By Nandini Jawli, London
A Sikh student banned from school for wearing a kara, has taken her case to the High Court on Tuesday, claiming unlawful discrimination. The judicial challenge could prove to be pivotal in the debate over religious expression in the UK schools. Sarika Singh, 14, is in dispute with Aberdare Girls' School in south Wales.
The school bans girls from wearing jewellery other than wristwatches and plain ear studs. She was the only Sikh girl in the school, which expelled her last November for refusing to take off her kara. Since February she has been attending another school at nearby Mountain Ash, where the kara is permitted.
Sarika's family has handed in a petition at Prime Minister Gordon Brown's Downing Street residence last week, urging him to intervene to show that 'discrimination is totally unacceptable'.
The petition is backed by 150 Gurdwaras, more than 250 Sikh organisations and 70 non-Sikh bodies. Around 100 MPs have also offered their support.
The judicial challenge, an attempt to force the school to readmit Sarika with her kara, is expected to last three days. Lawyers representing Sarika, will argue the school's actions contradict a previous ruling which enshrined the right for Sikh boys to wear turbans at school should they wish to. In the 1983 ruling, the House of Lords defined Sikhs as a race, not just a religious group, protected from discrimination under the Race Relations Act.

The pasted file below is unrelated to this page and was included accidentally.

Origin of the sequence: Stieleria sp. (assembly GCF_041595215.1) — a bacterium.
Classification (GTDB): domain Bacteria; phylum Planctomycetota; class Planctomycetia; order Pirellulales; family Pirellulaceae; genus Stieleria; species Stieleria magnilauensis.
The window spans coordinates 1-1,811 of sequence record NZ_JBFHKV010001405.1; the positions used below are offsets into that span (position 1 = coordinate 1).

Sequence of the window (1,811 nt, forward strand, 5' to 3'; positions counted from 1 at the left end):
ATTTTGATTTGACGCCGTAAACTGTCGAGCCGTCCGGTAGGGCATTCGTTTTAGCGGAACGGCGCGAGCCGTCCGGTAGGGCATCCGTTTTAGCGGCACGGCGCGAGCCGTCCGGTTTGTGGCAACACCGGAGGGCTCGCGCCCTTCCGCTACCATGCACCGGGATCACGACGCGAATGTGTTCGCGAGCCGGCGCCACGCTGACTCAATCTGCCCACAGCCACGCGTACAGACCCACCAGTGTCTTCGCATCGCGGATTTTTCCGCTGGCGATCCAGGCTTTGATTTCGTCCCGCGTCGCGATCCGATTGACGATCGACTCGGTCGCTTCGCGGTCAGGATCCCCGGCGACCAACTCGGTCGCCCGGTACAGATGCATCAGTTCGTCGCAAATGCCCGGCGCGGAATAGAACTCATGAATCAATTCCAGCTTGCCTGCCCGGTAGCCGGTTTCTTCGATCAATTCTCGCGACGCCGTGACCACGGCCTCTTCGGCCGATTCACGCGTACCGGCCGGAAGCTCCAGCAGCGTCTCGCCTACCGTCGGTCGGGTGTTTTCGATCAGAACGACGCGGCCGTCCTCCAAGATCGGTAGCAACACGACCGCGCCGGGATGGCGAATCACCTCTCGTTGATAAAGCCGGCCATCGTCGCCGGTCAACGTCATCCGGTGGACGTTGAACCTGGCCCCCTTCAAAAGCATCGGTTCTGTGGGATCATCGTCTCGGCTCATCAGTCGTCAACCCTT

After Sikh teenager's case came up, the Welsh Assembly Government published new guidelines for school Governors, saying they should take account of religious views and consider whether uniform policy interfered with the right to manifest a religion or belief.
Sarika, who started wearing the kara after a trip to India in 2005 said, she felt compelled to protect the rights of all Sikh children who wish to wear the symbols of their faith. "I never thought I would be forced by a school to choose between my religion and my education," she said. Sarika case is backed by Human rights group Liberty, which believes that the school breached race, equality and human rights laws by not allowing Sarika to wear the kara.
"Sarika Singh has suffered humiliating isolation and is being denied a proper education simply because she wears the kara," said Anna Fairclough, representing the case on behalf of Liberty.